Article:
12 thoughts on “Rejecting Demeaning Crutches

  1. I am an ST and hated taking that advantage to get through one of the premiere institutions you mentioned. I am now an NRI, and trust me, I am not going to use the bloody certificate nor will my children use them.
    Discrimination remains despite the nehruvian govt reserving and scheduling us. I could see it in the eyes of my peers. Prof. Gopinathan is right, quotas are the easier way out for the govt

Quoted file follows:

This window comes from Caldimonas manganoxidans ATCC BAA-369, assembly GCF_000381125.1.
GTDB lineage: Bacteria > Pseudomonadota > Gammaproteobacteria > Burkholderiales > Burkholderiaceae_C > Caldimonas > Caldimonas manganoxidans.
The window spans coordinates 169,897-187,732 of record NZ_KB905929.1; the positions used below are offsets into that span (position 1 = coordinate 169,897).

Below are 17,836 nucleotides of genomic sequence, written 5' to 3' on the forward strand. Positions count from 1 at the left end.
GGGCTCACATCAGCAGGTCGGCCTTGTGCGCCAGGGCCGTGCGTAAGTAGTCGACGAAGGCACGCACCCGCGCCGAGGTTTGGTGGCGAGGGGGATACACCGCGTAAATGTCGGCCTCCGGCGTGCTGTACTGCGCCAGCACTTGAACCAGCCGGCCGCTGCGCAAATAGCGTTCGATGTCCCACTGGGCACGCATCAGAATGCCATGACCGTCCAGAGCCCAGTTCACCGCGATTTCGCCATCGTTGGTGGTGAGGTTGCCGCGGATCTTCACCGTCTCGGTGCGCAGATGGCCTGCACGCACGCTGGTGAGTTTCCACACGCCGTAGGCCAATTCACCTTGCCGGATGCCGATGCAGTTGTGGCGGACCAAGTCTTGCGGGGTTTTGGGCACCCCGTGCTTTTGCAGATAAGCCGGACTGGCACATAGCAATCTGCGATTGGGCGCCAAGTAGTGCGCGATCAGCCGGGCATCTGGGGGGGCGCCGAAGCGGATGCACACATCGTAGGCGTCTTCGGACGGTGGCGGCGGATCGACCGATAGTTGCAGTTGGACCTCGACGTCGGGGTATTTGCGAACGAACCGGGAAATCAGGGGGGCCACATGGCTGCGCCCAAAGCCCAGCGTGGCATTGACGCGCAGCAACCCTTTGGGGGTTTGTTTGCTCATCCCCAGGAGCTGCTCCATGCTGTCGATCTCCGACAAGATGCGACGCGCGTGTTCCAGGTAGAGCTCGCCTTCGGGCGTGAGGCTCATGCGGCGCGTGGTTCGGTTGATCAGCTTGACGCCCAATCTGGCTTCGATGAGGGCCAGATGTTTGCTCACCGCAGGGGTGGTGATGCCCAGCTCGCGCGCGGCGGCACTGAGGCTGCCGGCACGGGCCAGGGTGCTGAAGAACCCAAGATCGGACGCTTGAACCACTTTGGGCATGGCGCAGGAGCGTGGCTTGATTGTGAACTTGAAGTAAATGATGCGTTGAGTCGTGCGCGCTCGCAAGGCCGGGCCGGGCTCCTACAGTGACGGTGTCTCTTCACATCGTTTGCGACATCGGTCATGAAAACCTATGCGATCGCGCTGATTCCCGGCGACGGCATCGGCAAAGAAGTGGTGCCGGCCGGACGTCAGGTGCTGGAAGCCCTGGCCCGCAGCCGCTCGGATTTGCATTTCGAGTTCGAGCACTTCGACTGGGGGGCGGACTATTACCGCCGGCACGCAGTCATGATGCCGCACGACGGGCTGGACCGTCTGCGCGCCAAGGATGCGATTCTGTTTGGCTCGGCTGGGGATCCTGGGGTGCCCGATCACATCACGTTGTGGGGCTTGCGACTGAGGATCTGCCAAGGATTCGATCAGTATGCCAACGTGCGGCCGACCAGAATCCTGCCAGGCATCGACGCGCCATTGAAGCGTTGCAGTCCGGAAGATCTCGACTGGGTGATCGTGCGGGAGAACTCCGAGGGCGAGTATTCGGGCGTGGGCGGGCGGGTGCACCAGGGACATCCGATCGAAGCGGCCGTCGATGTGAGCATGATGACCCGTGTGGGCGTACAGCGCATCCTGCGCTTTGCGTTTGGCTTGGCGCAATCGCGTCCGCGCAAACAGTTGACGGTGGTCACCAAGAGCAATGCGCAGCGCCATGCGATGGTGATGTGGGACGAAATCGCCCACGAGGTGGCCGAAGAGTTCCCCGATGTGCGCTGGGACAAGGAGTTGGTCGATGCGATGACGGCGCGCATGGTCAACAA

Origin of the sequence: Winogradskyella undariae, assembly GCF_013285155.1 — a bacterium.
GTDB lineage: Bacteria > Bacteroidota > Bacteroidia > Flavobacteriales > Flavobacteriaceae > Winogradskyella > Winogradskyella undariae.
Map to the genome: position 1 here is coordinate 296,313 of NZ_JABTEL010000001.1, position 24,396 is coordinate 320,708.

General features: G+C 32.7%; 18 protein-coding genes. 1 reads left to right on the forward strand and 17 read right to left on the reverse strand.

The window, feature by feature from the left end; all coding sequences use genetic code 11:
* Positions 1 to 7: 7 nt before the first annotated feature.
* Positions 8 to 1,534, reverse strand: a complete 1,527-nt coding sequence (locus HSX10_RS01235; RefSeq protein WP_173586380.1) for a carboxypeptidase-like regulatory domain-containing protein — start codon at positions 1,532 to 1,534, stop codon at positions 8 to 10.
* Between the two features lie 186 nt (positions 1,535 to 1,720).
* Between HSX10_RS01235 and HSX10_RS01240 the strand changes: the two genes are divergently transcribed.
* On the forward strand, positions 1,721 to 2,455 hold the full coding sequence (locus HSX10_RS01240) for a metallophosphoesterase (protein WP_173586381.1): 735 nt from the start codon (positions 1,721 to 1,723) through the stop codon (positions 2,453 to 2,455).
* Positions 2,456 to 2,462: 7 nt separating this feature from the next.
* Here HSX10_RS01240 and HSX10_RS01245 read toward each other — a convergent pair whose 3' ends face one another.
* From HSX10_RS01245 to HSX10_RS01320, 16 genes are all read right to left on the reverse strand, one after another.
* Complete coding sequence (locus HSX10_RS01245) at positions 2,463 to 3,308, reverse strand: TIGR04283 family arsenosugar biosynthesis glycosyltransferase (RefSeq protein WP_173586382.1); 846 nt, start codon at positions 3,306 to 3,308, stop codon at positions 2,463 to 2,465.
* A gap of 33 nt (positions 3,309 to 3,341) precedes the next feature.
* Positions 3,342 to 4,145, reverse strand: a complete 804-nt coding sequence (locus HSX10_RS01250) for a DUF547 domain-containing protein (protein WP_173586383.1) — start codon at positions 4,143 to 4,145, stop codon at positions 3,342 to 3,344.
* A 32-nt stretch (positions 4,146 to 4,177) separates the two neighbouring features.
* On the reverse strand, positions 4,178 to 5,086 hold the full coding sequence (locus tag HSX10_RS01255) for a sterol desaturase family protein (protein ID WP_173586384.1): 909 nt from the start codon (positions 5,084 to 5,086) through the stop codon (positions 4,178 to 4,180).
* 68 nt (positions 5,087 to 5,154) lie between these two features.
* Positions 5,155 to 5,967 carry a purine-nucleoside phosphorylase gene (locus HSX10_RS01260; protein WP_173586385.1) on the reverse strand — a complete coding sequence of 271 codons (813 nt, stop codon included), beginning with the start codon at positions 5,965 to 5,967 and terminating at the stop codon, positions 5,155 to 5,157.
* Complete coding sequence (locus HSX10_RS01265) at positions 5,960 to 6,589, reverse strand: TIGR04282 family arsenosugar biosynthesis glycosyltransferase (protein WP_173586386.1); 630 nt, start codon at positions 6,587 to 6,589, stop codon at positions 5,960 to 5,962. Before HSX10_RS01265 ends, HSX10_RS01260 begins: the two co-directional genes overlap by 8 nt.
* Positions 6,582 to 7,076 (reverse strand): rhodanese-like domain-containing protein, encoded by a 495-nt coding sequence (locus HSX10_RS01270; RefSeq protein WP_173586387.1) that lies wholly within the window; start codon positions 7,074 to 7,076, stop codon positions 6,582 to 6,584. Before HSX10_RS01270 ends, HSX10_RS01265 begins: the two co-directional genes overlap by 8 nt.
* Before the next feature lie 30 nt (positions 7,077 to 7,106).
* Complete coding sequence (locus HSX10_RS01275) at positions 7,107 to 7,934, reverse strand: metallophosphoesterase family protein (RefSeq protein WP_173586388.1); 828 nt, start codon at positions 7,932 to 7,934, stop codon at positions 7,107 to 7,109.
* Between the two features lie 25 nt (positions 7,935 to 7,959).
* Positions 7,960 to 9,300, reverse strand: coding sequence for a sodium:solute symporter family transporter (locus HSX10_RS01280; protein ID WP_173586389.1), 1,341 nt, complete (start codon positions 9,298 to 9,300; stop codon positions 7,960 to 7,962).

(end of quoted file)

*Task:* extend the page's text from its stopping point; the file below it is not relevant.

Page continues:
2. I dont think that this is relevant. While the good professor broadly appeals to middle class values (clearly he knows his audience’s demographics) he is being redundant. Everyone agrees that the problem lies with primary and secondary education (quality of) and that reservation is demeaning, unfair et al. What everyone also knows but avoids stating in public is that we indians are racist, casteist pieces of shit. And this includes the OBC’s as well as the upper castes. What we dont see are (practical) ideas on how traditionally segregated and discriminated castes/sects can be intellectually exploited for the greater common good(which is really how i view reservation). If the quota system is scrapped, it will have to be in phases and in sync with the “equal” basic education. IMHO it will take another century to get anywhere close to the equal primary school ideal. So what happens till then ? We need planners with the vision of Leto II for this kind of operation. Sadly i dont see any on the horizon. So this is basically yet another debate that will die a natural death under pressure from mass politics and reality.More so as most of the anti-reservation noises are being made by tainted organizations like the IMA ,CII etc. that have internal strife about this issue. The IMA has consistently opposed increasing the number of medical seats (reserved or otherwise) for many years on specious grounds (real reason being economic). I can also bet that most anti-mandalites have never really bothered to read the comission’s report. This debate has basically become a turf war with the upper castes seemingly desperate to stop the barabrian hordes at the gates. When TN can learn to live with 69 % (not 50%) reservation, its a matter of time before legislators from Nothern states cotton on to it (The BSP already has discovered E.V.Ramaswamy and even the BJP does not dare openly oppose reservation). I have a simple test. This process will probably start when government and statuatory forms do away with the religion and caste columns. While i know the caste of R.Sharma and K.Varma or for that matter A.Dey, it is difficult in the case of R.Rajagopalan or S.Senthilvel as the south (except to an extent AP) dropped caste surnames in the 50’s. The initial is usually the fathers’s name. Think…look at the social and economic metrices on both sides of the vindhya’s and do some statistical co-relations to the debate at hand if you will.